I believe I have totally lost my way and am now incoherently babbling. Shall I tell you how I really feel about music teachers.

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    1. Ooops I ctrl C'd instead of ctrl X'd the cool cucumber sentence when I moved it. My music teacher is probably looking up from hell thinking "the dumb son of bitch don't even know the difference between COPY and COPY & DELETE. I was right about him after all."

      Yeah well to hell with you Mrs Jones, while you are basking in the warm glow of the coals this afternoon surrounded by demons who intentionally skip notes and sing in the wrong key while playing out of tune pianos, I shall put on Debussy, perhaps Prélude à l'après-midi d'un faune, make whoopee with my wife, and contemplate my failures in life.

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  2. Isn't it interesting how a teacher's misinterpretation of a facial expression can sting so then and be remembered years later? When I was in elementary school, we had very strict Irish nuns as teachers. I came from an abusive home and saw my time at school as a respite. So I walked around with a smile on my face most of the time. But I'll never forget the mother superior coming up to me at an assembly and bellowing "Wipe that stupid smile off your face NOW!" Yikes! So much for the respite!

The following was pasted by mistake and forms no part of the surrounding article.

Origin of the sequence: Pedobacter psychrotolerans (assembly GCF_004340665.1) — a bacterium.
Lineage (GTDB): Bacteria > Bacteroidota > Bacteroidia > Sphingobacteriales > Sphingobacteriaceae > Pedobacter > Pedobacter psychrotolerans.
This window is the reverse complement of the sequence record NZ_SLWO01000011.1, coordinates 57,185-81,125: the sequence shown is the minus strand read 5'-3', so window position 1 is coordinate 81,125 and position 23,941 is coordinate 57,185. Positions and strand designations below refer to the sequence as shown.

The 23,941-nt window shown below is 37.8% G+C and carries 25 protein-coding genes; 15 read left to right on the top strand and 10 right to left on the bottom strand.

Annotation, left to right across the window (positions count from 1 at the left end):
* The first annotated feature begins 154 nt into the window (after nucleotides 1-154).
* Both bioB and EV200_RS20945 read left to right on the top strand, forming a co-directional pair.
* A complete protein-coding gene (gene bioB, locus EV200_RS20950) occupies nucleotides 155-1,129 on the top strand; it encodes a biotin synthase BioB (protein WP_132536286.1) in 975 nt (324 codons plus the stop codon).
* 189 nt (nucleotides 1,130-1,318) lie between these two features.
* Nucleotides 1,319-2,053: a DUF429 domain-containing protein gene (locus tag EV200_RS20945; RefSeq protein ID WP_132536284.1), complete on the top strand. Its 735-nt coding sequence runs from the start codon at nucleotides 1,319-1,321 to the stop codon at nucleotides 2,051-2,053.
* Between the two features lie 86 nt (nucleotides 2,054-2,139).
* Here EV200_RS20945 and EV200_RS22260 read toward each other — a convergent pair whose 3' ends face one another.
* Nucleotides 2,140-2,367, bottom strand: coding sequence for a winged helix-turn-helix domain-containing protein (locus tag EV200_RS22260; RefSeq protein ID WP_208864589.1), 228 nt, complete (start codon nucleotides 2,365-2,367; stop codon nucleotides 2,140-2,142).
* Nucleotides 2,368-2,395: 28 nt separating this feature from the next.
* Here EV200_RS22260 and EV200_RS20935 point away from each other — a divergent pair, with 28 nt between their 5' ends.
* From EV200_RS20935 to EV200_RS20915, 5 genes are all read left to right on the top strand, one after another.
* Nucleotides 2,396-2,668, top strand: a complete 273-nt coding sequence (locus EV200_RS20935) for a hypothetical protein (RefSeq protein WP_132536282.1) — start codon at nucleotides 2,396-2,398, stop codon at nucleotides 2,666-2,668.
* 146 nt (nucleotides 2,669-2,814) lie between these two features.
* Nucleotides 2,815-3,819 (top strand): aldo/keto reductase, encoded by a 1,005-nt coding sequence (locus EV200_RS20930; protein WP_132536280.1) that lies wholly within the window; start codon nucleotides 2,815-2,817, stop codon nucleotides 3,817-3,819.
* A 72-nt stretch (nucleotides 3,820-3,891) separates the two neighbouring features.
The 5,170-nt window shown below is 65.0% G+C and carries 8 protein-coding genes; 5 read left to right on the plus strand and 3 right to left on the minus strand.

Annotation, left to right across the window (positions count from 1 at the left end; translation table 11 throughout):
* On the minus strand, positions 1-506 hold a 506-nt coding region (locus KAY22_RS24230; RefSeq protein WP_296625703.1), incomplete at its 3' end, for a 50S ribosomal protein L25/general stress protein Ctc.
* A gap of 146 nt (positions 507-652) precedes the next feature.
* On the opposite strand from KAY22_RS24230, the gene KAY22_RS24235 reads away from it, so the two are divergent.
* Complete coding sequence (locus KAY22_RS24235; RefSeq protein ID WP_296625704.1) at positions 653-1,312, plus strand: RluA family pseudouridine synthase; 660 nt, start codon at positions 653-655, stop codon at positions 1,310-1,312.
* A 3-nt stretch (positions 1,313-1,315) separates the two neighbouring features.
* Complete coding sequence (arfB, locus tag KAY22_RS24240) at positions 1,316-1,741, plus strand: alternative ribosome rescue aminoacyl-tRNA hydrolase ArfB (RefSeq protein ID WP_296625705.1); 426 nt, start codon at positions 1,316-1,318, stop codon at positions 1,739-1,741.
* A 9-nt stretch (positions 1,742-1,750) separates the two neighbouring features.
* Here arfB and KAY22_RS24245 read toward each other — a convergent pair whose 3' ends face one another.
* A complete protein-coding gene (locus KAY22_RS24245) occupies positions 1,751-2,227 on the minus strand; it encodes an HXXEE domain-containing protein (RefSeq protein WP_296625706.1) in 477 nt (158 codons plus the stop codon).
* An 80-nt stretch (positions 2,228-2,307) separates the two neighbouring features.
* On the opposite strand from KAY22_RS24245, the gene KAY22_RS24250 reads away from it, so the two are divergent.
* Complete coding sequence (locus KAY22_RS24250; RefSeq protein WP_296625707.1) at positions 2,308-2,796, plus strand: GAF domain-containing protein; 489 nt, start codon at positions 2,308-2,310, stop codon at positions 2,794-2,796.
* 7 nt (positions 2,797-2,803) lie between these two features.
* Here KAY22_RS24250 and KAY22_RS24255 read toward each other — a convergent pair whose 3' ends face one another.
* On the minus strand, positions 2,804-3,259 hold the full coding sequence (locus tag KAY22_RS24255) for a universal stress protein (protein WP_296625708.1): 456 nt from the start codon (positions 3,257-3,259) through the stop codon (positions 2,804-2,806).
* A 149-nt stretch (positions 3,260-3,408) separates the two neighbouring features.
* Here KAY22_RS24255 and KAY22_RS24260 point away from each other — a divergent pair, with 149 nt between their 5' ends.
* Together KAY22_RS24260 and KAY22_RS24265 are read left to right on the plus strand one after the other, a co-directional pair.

As for people around whom we walk on eggshells....perhaps life is too short?

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  3. The friendship I speak of has been going for more than twenty years now - and despite appearances, we are very fond of each other. I found this interesting quote:
    "It was an odd friendship, but the oddnesses of friendships are a frequent guarantee of their lasting texture" (p.5 Parades End, by Ford Maddox Ford) I guess I am fascinated by our differences - just as I am by my husband of 36 years.